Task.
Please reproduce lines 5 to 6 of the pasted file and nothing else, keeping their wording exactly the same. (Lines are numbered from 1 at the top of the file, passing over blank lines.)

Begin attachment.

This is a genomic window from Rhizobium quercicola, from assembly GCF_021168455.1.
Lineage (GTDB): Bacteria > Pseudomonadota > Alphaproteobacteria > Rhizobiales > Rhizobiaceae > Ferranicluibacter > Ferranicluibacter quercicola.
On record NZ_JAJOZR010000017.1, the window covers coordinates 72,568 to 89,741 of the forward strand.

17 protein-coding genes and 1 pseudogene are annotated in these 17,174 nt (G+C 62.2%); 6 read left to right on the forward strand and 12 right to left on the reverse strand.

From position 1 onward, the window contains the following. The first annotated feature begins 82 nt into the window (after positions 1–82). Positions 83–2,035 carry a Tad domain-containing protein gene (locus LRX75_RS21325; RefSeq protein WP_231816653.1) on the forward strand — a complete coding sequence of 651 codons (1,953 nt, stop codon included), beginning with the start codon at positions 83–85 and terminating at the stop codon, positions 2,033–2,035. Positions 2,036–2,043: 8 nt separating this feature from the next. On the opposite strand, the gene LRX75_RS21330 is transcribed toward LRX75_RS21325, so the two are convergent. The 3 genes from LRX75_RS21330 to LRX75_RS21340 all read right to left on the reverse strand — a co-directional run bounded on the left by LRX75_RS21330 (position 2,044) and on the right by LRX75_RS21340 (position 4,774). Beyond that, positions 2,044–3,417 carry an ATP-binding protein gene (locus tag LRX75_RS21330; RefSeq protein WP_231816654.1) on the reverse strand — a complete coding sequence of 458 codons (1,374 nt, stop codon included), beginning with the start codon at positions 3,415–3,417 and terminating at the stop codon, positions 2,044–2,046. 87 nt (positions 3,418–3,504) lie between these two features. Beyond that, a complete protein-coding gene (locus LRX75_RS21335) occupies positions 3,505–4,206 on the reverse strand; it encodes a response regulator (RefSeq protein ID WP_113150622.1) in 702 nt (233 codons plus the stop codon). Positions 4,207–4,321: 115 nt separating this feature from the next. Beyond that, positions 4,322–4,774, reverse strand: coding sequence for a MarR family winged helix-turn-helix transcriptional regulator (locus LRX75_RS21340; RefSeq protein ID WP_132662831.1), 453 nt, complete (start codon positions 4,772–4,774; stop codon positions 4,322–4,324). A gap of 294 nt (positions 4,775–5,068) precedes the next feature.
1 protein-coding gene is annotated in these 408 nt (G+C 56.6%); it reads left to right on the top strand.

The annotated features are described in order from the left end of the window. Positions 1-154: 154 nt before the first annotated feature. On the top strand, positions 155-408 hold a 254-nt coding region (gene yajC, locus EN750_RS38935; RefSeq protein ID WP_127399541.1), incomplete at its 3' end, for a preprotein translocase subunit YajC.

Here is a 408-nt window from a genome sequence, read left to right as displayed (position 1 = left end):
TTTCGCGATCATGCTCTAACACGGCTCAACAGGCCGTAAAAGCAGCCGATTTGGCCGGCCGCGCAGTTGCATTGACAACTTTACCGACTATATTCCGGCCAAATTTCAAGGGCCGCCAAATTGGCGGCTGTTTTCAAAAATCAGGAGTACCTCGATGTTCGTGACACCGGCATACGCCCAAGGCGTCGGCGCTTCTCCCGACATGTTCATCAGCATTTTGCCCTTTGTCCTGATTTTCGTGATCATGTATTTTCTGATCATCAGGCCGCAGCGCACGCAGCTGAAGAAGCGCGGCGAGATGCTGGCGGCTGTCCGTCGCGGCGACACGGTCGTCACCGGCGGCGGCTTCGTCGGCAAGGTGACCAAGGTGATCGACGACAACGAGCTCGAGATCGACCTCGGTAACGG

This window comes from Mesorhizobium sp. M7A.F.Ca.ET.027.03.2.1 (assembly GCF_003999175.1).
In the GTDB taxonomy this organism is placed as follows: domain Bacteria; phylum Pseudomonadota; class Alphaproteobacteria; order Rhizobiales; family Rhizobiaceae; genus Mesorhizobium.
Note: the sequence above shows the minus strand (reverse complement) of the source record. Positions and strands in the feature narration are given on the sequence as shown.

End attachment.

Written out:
From position 1 onward, the window contains the following. The first annotated feature begins 82 nt into the window (after positions 1–82). Positions 83–2,035 carry a Tad domain-containing protein gene (locus LRX75_RS21325; RefSeq protein WP_231816653.1) on the forward strand — a complete coding sequence of 651 codons (1,953 nt, stop codon included), beginning with the start codon at positions 83–85 and terminating at the stop codon, positions 2,033–2,035. Positions 2,036–2,043: 8 nt separating this feature from the next. On the opposite strand, the gene LRX75_RS21330 is transcribed toward LRX75_RS21325, so the two are convergent. The 3 genes from LRX75_RS21330 to LRX75_RS21340 all read right to left on the reverse strand — a co-directional run bounded on the left by LRX75_RS21330 (position 2,044) and on the right by LRX75_RS21340 (position 4,774). Beyond that, positions 2,044–3,417 carry an ATP-binding protein gene (locus tag LRX75_RS21330; RefSeq protein WP_231816654.1) on the reverse strand — a complete coding sequence of 458 codons (1,374 nt, stop codon included), beginning with the start codon at positions 3,415–3,417 and terminating at the stop codon, positions 2,044–2,046. 87 nt (positions 3,418–3,504) lie between these two features. Beyond that, a complete protein-coding gene (locus LRX75_RS21335) occupies positions 3,505–4,206 on the reverse strand; it encodes a response regulator (RefSeq protein ID WP_113150622.1) in 702 nt (233 codons plus the stop codon). Positions 4,207–4,321: 115 nt separating this feature from the next. Beyond that, positions 4,322–4,774, reverse strand: coding sequence for a MarR family winged helix-turn-helix transcriptional regulator (locus LRX75_RS21340; RefSeq protein ID WP_132662831.1), 453 nt, complete (start codon positions 4,772–4,774; stop codon positions 4,322–4,324). A gap of 294 nt (positions 4,775–5,068) precedes the next feature.
1 protein-coding gene is annotated in these 408 nt (G+C 56.6%); it reads left to right on the top strand.